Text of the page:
February 11, 2011
Lemon & Chive Veal Schnitzel
Making schnitzel was a first for me, well kind of. I've helped make schnitzel with my mum when I was little - topping up the bowls of breadcrumbs and flour, beating another egg when needed. But I've never the made the whole thing from scratch. It's a process that's for sure, but well worth it. This particular recipe comes straight from Donna Hay's website. The key to a great schnitzel is using fresh breadcrumbs! Fresh breadcrumbs means you have a mixture of little and big chunks, and the big chunks fry crispy and golden and delicious.
I originally planned to make the schnitzel and eat with a nice salad, but then the idea grew into a fresh ciabatta roll with mixed lettuce and aioli. Yum! You can pretty much add whatever ingredients you like to the roll, but less is more.
This recipe ended up making 12 mixed sized schnitzels (they were oddly shaped so I cut them into normal sizes), to which I cooked a few and froze the rest. This is one of the main reasons it's worth making - because you can freeze them for up to three months and cook when you feel like. A very fast and easy meal!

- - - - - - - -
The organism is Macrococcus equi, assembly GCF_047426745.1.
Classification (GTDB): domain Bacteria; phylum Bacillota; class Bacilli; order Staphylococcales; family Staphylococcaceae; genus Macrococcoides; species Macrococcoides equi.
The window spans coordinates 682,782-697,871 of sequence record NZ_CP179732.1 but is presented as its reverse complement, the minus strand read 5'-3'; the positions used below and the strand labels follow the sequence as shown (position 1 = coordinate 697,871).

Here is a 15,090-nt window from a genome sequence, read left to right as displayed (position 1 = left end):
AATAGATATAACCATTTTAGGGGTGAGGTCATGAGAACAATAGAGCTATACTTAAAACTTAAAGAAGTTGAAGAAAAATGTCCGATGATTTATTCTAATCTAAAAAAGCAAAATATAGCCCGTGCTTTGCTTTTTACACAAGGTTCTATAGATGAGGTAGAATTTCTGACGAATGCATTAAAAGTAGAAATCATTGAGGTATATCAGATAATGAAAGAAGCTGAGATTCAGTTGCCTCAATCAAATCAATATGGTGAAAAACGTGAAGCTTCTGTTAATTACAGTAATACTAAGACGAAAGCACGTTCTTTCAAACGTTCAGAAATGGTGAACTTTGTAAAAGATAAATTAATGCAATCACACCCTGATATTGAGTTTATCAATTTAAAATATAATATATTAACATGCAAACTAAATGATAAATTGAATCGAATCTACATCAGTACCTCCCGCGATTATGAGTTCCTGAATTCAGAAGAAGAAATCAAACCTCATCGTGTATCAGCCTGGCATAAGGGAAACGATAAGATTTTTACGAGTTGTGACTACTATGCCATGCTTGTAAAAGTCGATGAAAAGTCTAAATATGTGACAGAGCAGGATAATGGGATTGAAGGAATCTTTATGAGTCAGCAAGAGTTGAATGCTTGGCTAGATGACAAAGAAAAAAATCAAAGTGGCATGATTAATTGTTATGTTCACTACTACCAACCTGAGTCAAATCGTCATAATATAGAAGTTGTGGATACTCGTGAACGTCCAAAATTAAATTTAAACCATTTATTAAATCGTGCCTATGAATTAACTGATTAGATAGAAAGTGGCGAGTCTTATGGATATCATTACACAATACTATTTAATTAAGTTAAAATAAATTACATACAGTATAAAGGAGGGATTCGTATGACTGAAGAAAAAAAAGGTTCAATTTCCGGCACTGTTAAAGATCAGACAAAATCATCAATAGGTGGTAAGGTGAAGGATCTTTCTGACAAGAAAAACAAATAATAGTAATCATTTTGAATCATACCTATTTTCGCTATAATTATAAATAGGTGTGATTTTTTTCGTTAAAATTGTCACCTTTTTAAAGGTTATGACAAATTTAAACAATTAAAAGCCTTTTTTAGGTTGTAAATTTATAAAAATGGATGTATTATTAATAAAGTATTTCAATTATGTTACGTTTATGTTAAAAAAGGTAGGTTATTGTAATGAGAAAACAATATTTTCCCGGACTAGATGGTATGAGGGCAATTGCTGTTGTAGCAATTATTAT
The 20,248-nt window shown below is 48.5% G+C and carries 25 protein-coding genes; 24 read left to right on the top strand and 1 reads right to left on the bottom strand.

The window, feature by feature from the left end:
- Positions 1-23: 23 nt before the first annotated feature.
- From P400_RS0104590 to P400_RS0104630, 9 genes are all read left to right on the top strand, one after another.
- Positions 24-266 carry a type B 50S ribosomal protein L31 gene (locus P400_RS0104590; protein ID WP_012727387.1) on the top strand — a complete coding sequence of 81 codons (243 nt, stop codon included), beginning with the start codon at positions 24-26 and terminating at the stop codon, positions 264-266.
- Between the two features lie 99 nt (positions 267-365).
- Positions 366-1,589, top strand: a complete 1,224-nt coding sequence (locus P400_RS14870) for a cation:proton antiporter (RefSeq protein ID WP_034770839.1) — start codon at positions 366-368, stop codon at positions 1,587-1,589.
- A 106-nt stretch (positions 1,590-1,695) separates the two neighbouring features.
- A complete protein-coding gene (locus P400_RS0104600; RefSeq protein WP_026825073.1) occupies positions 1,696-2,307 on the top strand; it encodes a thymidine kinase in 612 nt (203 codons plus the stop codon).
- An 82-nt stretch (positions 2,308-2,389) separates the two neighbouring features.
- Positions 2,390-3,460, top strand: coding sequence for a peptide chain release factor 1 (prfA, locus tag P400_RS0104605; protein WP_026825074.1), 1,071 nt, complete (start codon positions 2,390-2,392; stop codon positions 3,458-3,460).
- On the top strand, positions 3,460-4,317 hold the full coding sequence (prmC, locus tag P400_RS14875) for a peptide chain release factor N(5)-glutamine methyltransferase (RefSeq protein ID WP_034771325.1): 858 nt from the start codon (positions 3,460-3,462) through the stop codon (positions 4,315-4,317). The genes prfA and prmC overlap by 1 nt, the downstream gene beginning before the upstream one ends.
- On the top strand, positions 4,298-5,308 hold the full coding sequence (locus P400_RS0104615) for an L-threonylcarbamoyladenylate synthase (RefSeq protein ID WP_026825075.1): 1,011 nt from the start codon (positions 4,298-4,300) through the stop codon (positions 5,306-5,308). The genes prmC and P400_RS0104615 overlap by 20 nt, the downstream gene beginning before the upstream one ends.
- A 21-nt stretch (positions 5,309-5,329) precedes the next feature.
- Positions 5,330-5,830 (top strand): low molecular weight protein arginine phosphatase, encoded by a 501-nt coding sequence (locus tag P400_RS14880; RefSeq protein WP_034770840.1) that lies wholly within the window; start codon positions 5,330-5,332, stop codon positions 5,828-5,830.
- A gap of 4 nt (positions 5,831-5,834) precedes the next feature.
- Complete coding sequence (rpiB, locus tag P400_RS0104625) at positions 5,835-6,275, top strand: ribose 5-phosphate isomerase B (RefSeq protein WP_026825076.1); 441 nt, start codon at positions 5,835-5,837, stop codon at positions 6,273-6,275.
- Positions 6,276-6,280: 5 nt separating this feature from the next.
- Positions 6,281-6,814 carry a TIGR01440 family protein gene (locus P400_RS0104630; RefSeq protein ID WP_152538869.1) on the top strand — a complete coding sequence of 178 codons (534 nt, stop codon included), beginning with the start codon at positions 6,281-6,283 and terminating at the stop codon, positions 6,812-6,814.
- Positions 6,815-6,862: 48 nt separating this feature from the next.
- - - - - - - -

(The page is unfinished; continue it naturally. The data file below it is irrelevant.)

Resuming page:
LEMON & CHIVE VEAL SCHNITZEL
4 cups (280g) fresh breadcrumbs
⅓ cup chopped chives
2 tablespoons finely grated lemon rind
sea salt and cracked black pepper
8 thin veal schnitzel steaks
plain (all-purpose) flour, for dusting
2 eggs, lightly beaten
vegetable oil, for shallow frying
Place the breadcrumbs, chives, lemon rind, salt and pepper in a bowl and mix well to combine. Dust the veal in flour, dip in the egg and press into the crumb mixture. To freeze, layer the schnitzels between sheets of non-stick baking paper in an airtight container and freeze for up to 3 months. Before cooking, place the schnitzels in the fridge and allow to defrost completely. To cook, heat 1cm of oil in a large frying pan over high heat. Cook the schnitzels for 1 minute each side or until golden and crisp. Drain well on absorbent paper. Makes 8.